Nashua Bulletin March 10, 2017
Senate Passes Minimalistic Version of ERZ Tax Credit Bill (SB 74)
One of the first bills that the Senate Ways & Means Committee took up in January was SB 74, a bill that was introduced in order to increase the cap on economic revitalization zone (ERZ) tax credits. As you know, the ERZ law was created out of legislation that was put forward by this Chamber, so we feel a great sense of proprietary pride and interest in these ERZ bills and what’s been accomplished to date. In fact, our companies in the greater Nashua area who were awarded tax credits in the past three years have invested back significant dollars into our communities as a result:
• $2,937,399 in 2013
• $25,467,595 in 2014
• $15,744,792 in 2015
That’s real economic impact, affecting real businesses.
The aggregate cap on the amount of tax credits that can be claimed by all taxpayers in a particular year is currently $825,000. The bill sought an increase in that cap to $3 million, and it also included some minor tweaks to the existing ERZ law with respect to eligibility ( currently, the applicant needs to show that the applicant’s project “will expand” the commercial or industrial base in the ERZ zone, and that it “will create” new jobs in the state; SB 74 changes the tense of those mandates to require the applicant to show that the applicant “has expanded” the C&I base and that it has “created” new jobs.)
Yesterday, the Senate passed a pared-down version of the bill and removed the section that would have increased the aggregate amount of the credit. We suspect that the cap increase provision probably fell victim to the revenue concerns that are floating around the State House these days (last week, the House Ways & Means Committee came up with revenue estimates that were $60 million below what the Governor had based his proposed new biennial budget on, and so there is no doubt that the revenue situation is looming large in the minds of legislators).
Hopefully, when this bill gets over to the House, there will be better revenue news and the House and Senate will have a greater degree of comfort in expanding the scope of the available credits. This would be an important way of helping the folks at DRED market the state to potential new businesses.
House Kills Bills to Limit Factors in Employment Decisions (HB 130 & HB 442)
This was a particularly busy week for the House. Because there were so many bills that had to be voted on, the House had to meet on Wednesday in addition to its normal Thursday session. There is nothing unusual about this; it is virtually certain that bills will pile up whenever the House is hitting a major deadline, as was the case this week (the House needed to have all of the non-budget bills voted out by yesterday).
As part of its work over the last two days, the House killed two bills which the Chamber opposed: HB 130 would have prohibited employers from using credit history in employment decisions, and HB 442 would have prevented employers from asking job applicants about criminal history.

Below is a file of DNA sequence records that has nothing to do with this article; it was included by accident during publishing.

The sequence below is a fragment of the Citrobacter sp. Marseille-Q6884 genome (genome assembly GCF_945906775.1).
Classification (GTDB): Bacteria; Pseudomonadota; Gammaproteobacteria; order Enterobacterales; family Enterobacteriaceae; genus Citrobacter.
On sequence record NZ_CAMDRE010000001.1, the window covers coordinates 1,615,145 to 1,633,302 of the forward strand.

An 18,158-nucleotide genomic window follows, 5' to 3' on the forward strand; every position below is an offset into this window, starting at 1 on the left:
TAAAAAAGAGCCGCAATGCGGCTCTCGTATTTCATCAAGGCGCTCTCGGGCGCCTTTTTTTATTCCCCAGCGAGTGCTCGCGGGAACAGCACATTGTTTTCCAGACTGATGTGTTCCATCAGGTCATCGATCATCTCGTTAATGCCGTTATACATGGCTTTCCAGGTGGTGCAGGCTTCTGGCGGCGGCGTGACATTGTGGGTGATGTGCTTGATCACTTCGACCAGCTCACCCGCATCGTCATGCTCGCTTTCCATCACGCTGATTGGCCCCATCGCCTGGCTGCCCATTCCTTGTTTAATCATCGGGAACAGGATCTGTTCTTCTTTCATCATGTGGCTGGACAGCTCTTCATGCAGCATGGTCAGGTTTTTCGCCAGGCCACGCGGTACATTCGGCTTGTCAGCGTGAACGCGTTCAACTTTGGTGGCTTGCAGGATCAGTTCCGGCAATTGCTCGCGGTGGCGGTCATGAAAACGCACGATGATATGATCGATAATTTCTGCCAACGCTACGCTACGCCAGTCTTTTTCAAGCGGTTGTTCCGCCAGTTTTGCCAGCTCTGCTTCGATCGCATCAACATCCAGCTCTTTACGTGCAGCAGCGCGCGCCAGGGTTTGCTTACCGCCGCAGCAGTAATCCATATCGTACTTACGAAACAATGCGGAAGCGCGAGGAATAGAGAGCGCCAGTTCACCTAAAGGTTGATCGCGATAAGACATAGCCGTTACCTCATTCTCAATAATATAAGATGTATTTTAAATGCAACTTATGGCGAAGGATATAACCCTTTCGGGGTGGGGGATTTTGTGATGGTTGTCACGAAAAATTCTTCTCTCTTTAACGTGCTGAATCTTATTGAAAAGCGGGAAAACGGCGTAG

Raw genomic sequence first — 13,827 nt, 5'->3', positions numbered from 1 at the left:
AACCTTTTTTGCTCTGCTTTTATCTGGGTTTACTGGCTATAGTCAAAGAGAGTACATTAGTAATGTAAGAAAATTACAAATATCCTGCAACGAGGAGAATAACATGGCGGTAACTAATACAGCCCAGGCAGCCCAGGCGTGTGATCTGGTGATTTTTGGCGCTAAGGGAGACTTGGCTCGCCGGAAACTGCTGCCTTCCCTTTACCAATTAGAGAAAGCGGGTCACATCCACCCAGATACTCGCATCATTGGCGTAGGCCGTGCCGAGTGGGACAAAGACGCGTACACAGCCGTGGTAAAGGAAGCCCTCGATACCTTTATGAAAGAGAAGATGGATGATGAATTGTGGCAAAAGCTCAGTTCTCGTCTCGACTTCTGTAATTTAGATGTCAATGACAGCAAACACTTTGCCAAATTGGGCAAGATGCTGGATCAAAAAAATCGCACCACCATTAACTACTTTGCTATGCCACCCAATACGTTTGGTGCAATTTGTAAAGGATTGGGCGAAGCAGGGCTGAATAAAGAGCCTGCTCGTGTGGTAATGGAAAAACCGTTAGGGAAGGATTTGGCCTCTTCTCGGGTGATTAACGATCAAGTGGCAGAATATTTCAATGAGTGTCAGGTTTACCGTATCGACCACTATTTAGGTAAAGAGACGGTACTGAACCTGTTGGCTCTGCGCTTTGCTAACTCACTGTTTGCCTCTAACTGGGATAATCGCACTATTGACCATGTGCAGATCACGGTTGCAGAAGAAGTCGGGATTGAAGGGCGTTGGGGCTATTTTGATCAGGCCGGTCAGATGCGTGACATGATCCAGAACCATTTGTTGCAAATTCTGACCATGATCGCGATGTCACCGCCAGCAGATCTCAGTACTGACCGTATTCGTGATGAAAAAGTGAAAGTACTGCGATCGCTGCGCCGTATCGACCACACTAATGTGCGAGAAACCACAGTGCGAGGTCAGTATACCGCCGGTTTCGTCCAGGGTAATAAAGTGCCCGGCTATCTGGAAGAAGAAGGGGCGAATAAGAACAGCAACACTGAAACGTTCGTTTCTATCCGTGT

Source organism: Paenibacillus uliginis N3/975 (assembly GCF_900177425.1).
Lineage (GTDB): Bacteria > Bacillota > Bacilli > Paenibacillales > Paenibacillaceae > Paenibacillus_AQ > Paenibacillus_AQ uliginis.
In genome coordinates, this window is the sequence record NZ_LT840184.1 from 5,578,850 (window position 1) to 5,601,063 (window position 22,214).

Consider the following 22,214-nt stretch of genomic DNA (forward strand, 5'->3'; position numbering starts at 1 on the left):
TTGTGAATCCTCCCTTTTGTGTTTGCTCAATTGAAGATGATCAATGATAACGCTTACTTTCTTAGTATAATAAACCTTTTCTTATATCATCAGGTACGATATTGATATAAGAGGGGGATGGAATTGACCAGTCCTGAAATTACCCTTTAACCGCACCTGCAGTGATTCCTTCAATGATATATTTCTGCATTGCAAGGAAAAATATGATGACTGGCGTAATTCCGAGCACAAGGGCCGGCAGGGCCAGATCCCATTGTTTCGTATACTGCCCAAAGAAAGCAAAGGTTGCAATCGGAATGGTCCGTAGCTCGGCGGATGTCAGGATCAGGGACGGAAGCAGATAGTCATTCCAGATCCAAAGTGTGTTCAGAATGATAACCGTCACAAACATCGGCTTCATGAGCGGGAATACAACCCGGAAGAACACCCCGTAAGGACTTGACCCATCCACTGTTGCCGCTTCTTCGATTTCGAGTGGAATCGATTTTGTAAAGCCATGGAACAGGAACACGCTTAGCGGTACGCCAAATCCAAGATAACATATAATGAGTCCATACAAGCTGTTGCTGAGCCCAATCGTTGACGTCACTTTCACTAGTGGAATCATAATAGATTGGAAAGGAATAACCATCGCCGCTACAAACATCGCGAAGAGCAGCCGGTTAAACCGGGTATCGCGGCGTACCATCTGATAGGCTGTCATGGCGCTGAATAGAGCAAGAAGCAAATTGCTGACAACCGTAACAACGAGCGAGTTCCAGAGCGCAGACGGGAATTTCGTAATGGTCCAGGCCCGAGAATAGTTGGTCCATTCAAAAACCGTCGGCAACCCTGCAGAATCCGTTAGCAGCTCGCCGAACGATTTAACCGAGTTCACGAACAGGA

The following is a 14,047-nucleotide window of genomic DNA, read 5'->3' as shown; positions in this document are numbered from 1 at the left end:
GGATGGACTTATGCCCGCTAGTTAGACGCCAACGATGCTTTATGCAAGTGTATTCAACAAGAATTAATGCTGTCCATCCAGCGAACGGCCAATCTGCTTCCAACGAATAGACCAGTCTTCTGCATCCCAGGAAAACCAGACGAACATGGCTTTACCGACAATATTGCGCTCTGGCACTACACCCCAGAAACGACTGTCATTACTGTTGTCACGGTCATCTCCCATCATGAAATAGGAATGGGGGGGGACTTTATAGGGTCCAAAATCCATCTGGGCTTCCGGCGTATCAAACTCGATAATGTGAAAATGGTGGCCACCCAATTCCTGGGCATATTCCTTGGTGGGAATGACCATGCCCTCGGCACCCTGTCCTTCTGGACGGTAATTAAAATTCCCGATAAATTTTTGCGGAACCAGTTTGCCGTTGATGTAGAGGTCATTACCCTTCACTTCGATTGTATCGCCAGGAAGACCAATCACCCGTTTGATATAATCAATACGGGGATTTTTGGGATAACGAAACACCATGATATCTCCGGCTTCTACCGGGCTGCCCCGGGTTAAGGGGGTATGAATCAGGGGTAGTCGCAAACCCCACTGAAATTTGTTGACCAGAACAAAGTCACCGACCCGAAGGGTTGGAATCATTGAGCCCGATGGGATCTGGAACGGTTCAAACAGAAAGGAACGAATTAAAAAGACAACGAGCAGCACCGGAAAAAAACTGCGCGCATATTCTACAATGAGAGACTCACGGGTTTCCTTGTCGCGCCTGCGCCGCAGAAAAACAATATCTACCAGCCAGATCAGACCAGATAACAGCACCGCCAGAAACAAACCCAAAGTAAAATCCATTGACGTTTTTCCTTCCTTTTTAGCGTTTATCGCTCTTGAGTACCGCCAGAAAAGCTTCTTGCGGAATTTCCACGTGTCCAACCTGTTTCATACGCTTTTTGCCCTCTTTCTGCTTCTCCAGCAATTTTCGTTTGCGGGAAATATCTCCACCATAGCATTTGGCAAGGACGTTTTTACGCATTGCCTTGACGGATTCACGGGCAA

Although there are certainly some good-faith arguments that have been made in support of both of these bills, we think that decisions about these types of matters are best left to employers. Given the fact that employers really are in the business of looking for the best possible employees, it is highly unlikely that they will be deterred by concerns about things that are extraneous to the prospective employee’s actual ability to perform the job well. If the employer thinks an issue is important, then it most likely is.
Both of these issues have come up before and been rejected, so we don’t expect that we’ve seen the last of them even now. But at least for purposes of this session, these bills are dead.
House Pans Nonprofit Hospital Tax (HB 573)
Another excellent decision by the House this week was to vote down HB 573, legislation that was intended to subject charitable nonprofit hospitals to local property taxation. The bill specifically would have allowed municipalities to levy property taxes on portions of hospitals that are not located on the main campus of the hospital. As with similar bills in the past few years, the Chamber opposed this bill because, in addition to the difficulty of determining exactly what property is included under the ambit of this law, this new expansion of property taxes would undoubtedly serve as a disincentive to hospitals in bringing services closer to the community, and it ultimately would increase the taxes paid by hospitals and thus the cost of healthcare for all of us – not exactly what, ahem, the doctor ordered at this point in time.
As with the credit check and criminal background check bills, this issue is dead for the next two years because once an issue has been voted down in the first year of a legislative session, it cannot be brought up again in the second year. So for now, all is well on this front.
With the House having completed pretty much all of its work on the non-budget bills that were before it, the focus now turns with a vengeance to the House committees that are working on HB 1 and HB 2 (the state operating budget and the budget trailer bill) and HB 25 (the capital budget). The committees that are looking at those bills began their work several weeks ago, but the rubber is going to start hitting the road next week, when the House Finance Committee (and especially Division III of House Finance, the committee that is responsible for the DHHS portion of the state budget, by far the largest piece of the budget) begins looking at possible cuts in what the Governor has proposed (cuts which some on the House Finance Committee feel are necessary as a result of those revenue estimates from House Ways & Means we mentioned earlier). We are going to be paying particularly close attention to how the budget proposals will impact businesses that provide health care services and whether the state tries to shift costs down to these businesses.